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A new program. Welcome to Westside!




There are times I truly believe that, here at Dave’s gym, we enjoy starting a new program a little too much. Changing up and swapping around your style and type of training is, generally, a smart thing to do. It may ‘shock’ your body and help take it in a new direction. I don’t 100% prescibe to this theory, but there is no doubting that changing your reps/weight/speed/exercise/intensity/whatever can leave you sore down to the bone for the next few days. Whether being sore is conducive to growth or improvement is up to debate.
 What I do believe changing your training program is good for is the fresh surge of renewed enthusiasm it brings with it.

 I’ll be honest with you, since I finished with 5/3/1 training I’ve been floundering a little bit. I loved 5/3/1 and it gave me some solid results. So I thought that switching to my own devised Strongman inspired training would be a doddle and yield similar spectacular results. Alas this does not seem to be the case. Looking at why changing from 1 program to another works, or doesn’t work, is interesting, at least it is to a geeky gym fetishist such as myself.

Jim Wendler. Wrote 5/3/1. Trains Westside method.

What 5/3/1 gave me was a long time to work up to my max weights. It took bloody months of fiddling around with slowly increasing percentages until I had worked up to my 1RM’s. By the time I had got up to using the heavy stuff my body had undergone thousands of reps at lesser weights, which allowed me better neural adaption. In short my technique had improved along with any genuine strength increases I had made. Practice, it seems, does make perfect.

My Strongman training didn’t have a larger over-riding purpose. I just did heavy lifting at, or near, my maximum possible weights. I also only lifted weights 3 times a week whilst on it. This caused a few problems. First I didn’t have time, in a single session, to hit all the muscles properly unless I trained for 2 or more hours. Secondly I really like lifting weights – a lot. It’s sort of why I opened a gym. I also enjoy training hard and training hard for 2 hours is beyond my physical abilities. I wasn’t getting particularly sore from training but I was getting weary. In short, somethings gotta change.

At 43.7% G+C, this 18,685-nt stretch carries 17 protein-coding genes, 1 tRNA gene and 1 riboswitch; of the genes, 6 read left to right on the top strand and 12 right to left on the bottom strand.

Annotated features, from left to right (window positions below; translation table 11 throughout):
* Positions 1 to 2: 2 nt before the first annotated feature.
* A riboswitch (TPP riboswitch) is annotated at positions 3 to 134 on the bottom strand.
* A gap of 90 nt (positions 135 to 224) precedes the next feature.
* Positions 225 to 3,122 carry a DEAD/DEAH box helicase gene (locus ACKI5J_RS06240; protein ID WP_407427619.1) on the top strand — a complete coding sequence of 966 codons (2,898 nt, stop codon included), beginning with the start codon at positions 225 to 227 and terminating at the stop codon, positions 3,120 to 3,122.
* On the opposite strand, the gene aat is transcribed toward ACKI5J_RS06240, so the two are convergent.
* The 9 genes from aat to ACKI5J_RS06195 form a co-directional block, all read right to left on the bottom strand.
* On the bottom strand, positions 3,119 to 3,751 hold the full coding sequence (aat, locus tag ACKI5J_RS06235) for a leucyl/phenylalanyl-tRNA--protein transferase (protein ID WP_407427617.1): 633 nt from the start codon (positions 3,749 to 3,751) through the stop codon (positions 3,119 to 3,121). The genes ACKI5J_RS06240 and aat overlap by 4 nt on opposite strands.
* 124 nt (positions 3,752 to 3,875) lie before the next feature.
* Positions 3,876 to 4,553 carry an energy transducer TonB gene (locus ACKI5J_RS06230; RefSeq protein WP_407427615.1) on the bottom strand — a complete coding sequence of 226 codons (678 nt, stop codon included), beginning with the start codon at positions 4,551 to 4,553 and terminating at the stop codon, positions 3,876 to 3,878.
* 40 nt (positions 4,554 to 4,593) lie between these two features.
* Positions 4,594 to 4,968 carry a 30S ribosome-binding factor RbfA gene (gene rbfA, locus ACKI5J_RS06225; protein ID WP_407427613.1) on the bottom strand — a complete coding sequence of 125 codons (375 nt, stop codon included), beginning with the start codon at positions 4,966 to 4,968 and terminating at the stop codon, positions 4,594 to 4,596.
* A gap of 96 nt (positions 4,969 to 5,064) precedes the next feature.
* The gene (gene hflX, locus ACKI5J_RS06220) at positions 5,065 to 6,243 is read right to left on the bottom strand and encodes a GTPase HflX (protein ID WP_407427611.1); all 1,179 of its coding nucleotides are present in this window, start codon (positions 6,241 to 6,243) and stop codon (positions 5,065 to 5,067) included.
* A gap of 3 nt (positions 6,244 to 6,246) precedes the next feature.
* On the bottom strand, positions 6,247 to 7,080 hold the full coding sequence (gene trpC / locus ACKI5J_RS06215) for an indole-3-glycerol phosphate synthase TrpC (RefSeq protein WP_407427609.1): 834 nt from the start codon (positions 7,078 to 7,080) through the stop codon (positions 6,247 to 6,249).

Dave Tate. Owns Elitefts. Trains Westside method.

And then, like a message from the Gods of Iron, Westside training stepped into my life. If you want to know a little bit more about Westside training then check out this article, but it’s enough to know that it is basically the big brother to 5/3/1 except with bands and chains and strange devices that would not look out of place in a medieval dungeon. Weight lifting AND bondage gear. What’s not to love?

It’s worth pointing out that Westside training, as a concept, wasn’t new to me. Emil (Project Goliath) and Matt Strong (yes, it really is his really real name), were following Westside methods several years ago. It just seemed complicated and opaque. As is so often the case, it was me that was opaque and Westside is as simple or as complicated as you want to make it.

Louie Simmons. He invented Westside training. Seems to take it quite seriously.

I’ve been doing Westside style stuff for the past 2 weeks and, although its early days, I’m happier then an incontinent dog on a freshly mown croquet lawn.
I also seem to have finally nailed down my diet, so watch this space for a Dave that my soon appear, if not ripped, at least less fat.
Cheers my dears,
 Dave Carter.
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